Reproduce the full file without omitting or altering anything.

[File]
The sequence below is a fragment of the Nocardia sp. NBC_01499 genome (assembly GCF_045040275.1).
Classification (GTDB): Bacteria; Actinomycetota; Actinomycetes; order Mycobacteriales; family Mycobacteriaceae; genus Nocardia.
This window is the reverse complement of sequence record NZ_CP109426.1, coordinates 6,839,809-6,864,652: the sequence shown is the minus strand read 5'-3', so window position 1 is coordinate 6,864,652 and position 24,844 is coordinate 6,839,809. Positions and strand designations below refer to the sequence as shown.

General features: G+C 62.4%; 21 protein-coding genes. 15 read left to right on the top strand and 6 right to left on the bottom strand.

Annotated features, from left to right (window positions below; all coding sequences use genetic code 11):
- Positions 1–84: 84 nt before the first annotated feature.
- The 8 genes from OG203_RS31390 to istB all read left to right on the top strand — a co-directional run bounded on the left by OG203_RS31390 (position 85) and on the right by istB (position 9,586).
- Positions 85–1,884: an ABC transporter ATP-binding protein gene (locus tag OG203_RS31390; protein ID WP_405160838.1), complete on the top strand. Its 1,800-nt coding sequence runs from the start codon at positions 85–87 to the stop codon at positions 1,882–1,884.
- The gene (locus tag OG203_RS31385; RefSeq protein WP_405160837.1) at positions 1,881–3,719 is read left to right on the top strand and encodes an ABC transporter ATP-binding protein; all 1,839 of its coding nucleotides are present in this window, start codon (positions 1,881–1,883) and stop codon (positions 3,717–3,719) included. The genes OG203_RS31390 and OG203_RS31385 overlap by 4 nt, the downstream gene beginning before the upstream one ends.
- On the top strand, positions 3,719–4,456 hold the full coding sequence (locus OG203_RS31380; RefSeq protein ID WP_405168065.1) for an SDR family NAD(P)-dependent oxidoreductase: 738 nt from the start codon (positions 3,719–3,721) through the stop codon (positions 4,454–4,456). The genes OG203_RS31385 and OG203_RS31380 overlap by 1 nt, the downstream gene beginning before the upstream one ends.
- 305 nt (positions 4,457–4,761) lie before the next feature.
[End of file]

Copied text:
The sequence below is a fragment of the Nocardia sp. NBC_01499 genome (assembly GCF_045040275.1).
Classification (GTDB): Bacteria; Actinomycetota; Actinomycetes; order Mycobacteriales; family Mycobacteriaceae; genus Nocardia.
This window is the reverse complement of sequence record NZ_CP109426.1, coordinates 6,839,809-6,864,652: the sequence shown is the minus strand read 5'-3', so window position 1 is coordinate 6,864,652 and position 24,844 is coordinate 6,839,809. Positions and strand designations below refer to the sequence as shown.

General features: G+C 62.4%; 21 protein-coding genes. 15 read left to right on the top strand and 6 right to left on the bottom strand.

Annotated features, from left to right (window positions below; all coding sequences use genetic code 11):
- Positions 1–84: 84 nt before the first annotated feature.
- The 8 genes from OG203_RS31390 to istB all read left to right on the top strand — a co-directional run bounded on the left by OG203_RS31390 (position 85) and on the right by istB (position 9,586).
- Positions 85–1,884: an ABC transporter ATP-binding protein gene (locus tag OG203_RS31390; protein ID WP_405160838.1), complete on the top strand. Its 1,800-nt coding sequence runs from the start codon at positions 85–87 to the stop codon at positions 1,882–1,884.
- The gene (locus tag OG203_RS31385; RefSeq protein WP_405160837.1) at positions 1,881–3,719 is read left to right on the top strand and encodes an ABC transporter ATP-binding protein; all 1,839 of its coding nucleotides are present in this window, start codon (positions 1,881–1,883) and stop codon (positions 3,717–3,719) included. The genes OG203_RS31390 and OG203_RS31385 overlap by 4 nt, the downstream gene beginning before the upstream one ends.
- On the top strand, positions 3,719–4,456 hold the full coding sequence (locus OG203_RS31380; RefSeq protein ID WP_405168065.1) for an SDR family NAD(P)-dependent oxidoreductase: 738 nt from the start codon (positions 3,719–3,721) through the stop codon (positions 4,454–4,456). The genes OG203_RS31385 and OG203_RS31380 overlap by 1 nt, the downstream gene beginning before the upstream one ends.
- 305 nt (positions 4,457–4,761) lie before the next feature.